Daytime drowsiness and dozing off

Advertisement

How often do you feel drowsy during the day?? graph of japanese opinionHaving previously looked with DIMSDRIVE Ranking at average sleep times, and more recently with goo Ranking on avoiding nodding off at the wheel, this time let’s look at drowsiness with DIMSDRIVE Ranking’s 115th survey – how often one feels drowsy, at what time of the day one feels drowsy, and what one does to counter drowsiness.

I get drowsy about 9pm or so most nights, but I just have to try to endure it until bed time, although looking at the survey it only deals with sleepiness during the day time. It’s quite amazing, however, that at least one colleague at least once per week falls asleep during meetings, or at least closes his eyes and appears to be lightly dozing. When there is mass meetings, mass snoozing is never far behind, although that might be due to the majority of speakers being deathly dull…
Read the rest of this entry »

Read more on: ,

Comments

Nearly half of all Japanese get less than 6 hours sleep

How long do you sleep every night? graph of japanese opinionAs part of their 102nd Ranking Survey, DIMSDRIVE Research looked at average sleep time. 5,391 members of their monitor pool responded to their internet-based questionnaire at the start of October. In related news, Mutantfrog Travelogue reported on a recent government survey (which I might translate in full later) that showed the average Japanese person wakes up at 6:43AM.

Whether the figures below are for an average weekday, or if they include weekends, I don’t really know. Also unclear is whether time spent trying to fall asleep or dozing in the morning is included. For myself, I’m lucky to get 6 hours on weekdays and perhaps just around 8 hours on weekends. With the holidays coming up, I’d love to get a solid 8 hours kip for a week, but…

Note that women get only slightly more sleep than men – although the average salaryman may come home late from work or the pub after the wife has gone to bed, it is the lot of the housewife to wake earlier to prepare breakfast and packed lunches for her hubby and offspring.
Read the rest of this entry »

Read more on: ,

Comments

Round-up: Japan Probe, sleepy Japanese, kittens, and astrology

I’ve recently come across Japan Probe, an interesting blog on things Japanese that I can recommend you all pay a visit. I especially liked his translation of the top 100 favourite historical figures, which you might find surprising.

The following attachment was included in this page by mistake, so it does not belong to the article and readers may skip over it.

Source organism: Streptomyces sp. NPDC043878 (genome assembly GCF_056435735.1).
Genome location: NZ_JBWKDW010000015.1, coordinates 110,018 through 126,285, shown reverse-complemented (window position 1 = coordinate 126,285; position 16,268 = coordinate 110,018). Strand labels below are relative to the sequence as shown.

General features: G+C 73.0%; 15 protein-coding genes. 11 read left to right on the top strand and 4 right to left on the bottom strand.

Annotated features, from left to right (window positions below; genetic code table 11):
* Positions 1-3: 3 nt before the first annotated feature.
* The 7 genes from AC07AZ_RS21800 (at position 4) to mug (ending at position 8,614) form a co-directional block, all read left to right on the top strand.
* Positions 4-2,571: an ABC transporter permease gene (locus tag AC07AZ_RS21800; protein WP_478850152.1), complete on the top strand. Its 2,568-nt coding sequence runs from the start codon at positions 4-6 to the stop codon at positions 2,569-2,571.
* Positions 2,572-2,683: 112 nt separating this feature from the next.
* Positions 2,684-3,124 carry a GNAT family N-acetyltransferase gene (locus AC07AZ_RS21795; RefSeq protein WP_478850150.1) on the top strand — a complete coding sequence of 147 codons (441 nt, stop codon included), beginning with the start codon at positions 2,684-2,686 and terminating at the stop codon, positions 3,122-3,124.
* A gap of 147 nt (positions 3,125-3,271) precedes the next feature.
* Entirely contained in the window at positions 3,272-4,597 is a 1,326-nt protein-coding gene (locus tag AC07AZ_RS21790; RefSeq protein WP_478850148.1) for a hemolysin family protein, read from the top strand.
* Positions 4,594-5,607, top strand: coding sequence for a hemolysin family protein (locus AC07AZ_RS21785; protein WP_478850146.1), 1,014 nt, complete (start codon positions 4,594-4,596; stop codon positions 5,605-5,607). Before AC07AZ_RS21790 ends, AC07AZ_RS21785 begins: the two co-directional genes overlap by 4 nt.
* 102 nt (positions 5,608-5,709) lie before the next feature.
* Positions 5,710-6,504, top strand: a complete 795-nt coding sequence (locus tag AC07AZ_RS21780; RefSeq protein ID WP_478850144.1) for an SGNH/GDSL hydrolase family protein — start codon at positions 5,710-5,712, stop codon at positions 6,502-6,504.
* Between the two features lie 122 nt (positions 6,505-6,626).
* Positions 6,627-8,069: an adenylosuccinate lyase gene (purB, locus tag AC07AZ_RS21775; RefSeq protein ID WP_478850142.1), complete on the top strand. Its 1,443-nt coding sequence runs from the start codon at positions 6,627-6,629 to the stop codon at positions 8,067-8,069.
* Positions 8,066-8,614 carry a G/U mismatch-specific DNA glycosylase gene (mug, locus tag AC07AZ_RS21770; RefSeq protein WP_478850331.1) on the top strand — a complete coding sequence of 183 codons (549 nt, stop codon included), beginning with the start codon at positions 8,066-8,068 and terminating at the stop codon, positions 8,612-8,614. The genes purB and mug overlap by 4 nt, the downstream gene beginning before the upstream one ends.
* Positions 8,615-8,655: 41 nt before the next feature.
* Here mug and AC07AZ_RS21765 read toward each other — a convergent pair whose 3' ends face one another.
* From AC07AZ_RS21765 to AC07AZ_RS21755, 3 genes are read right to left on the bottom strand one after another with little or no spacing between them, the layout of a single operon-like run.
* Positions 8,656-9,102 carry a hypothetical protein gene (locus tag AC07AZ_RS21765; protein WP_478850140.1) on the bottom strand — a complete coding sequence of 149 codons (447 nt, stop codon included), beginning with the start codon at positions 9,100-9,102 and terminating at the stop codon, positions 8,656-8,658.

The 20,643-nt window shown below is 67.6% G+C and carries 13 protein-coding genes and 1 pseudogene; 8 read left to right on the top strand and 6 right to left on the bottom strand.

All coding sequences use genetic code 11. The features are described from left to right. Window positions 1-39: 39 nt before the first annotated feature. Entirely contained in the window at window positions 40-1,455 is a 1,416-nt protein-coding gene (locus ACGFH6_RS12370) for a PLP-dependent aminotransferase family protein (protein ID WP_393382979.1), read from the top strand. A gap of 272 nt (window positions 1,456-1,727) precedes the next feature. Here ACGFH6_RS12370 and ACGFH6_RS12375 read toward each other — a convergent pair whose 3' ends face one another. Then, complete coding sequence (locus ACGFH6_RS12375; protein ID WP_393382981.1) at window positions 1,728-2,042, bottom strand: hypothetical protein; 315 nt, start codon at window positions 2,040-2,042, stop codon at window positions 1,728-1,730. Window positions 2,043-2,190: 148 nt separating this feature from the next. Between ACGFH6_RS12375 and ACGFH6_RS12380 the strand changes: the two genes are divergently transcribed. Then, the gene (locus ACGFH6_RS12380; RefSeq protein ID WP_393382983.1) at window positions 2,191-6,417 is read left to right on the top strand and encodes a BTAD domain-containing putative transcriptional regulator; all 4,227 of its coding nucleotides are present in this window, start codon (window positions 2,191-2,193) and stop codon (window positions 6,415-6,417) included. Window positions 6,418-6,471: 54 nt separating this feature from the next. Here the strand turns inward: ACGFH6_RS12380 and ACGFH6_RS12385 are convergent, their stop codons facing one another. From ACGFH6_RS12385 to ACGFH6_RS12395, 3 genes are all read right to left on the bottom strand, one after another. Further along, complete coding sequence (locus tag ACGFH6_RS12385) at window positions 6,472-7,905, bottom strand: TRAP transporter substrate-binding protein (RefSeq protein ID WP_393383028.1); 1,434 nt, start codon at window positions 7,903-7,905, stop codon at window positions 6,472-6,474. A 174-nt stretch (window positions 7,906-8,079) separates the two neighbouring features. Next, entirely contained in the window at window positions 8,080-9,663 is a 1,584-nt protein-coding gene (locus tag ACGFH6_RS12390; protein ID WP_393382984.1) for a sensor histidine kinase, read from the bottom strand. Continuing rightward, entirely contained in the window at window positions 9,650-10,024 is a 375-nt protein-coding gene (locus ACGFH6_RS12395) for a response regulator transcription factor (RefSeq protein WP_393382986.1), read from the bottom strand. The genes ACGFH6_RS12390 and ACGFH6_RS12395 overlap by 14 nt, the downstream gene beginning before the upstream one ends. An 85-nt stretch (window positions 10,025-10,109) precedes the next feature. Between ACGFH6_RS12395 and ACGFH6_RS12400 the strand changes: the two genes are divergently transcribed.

He also highlights, as does the BBC, how sleep deprevation costs Japan $30 billion per year. I don’t think that sales of these energy drinks make up for that loss! At my office, for instance, at least one person regularly falls asleep during meetings, and morning mass meetings have about 10% to 15% of the crowd nodding off in their chairs.

Next, we subscribed to Cat’s Heart, a cat care magazine which features the occassional reader survey. This month I learnt when 460 readers were surveyed, 62.6% reported their cats can open doors or drawers, etc; for vet bills, a vaccine averaged 5,222 yen amongst the 286 owners asked, and getting your kitten fixed costs 14,448 yen for boys and 21,449 yen for girls according to 190 and 180 owners.

Finally, this week Trivia no Izumi decided to look at if astrologers would tell the fortune of animals. In their usual deadpan style, they first got three identical newly-hatched chickens, gave them three different names, and took them off to get read. After the astrologer had rabbited on for a bit, the interviewer asked what happens if we rename them all to the same name. Next, three eels (I think they were eels) were borrowed from a hatchery attached to a restaurant. One reading later, all three ended up in eel pie. A tropical fish got read, then the aphid in the tank with it, which we were assured would have a long life. The fish promptly ate it. Finally, someone volunteered to read four beansprouts and went on about how one had a great future as an estate agent. The resultant statistic was that assuming their palms got crossed with sufficient silver (3,000 to 4,000 yen for 15 minutes seemed the going rate), 97 out of the 100 asked would do readings for animals.

Read more on: ,,,

Comments

What the Japanese get up to under the covers

In their 72nd Ranking Research questionnaire, DIMSDRIVE Research took a look at what Japanese people said they did before they went to sleep. They interviewed 5,298 people from their internet monitor group, 50.3% male, about their habits at the end of March this year.

You will notice that no-one mentions interacting with one’s partner, even just a cuddle or a chat, as what they do when they can’t sleep. Whether this is an uncommon practice or if this and more saucy answers were weeded out, I do not know.
Read the rest of this entry »

Read more on: ,,

Comments

Surviving Japanese summer nights

UPDATE: This is an updated version of the original story, as I ended up with a stupidly high ranking in MSN Search and was getting far too many hits from dubious searchs! I also had an email about the article from DIMSDRIVE research, and I felt that the tone of the original article could be perceived as tarnishing the reputation of that company, so I pulled the story and replaced it with this version.

Last month DIMSDRIVE research carried out this survey to find out what Japanese citizens wore during the long hot summer nights. The sample size was 6,904 people with just over 60% female.
Read the rest of this entry »

Read more on: ,,

Comments

« Previous entries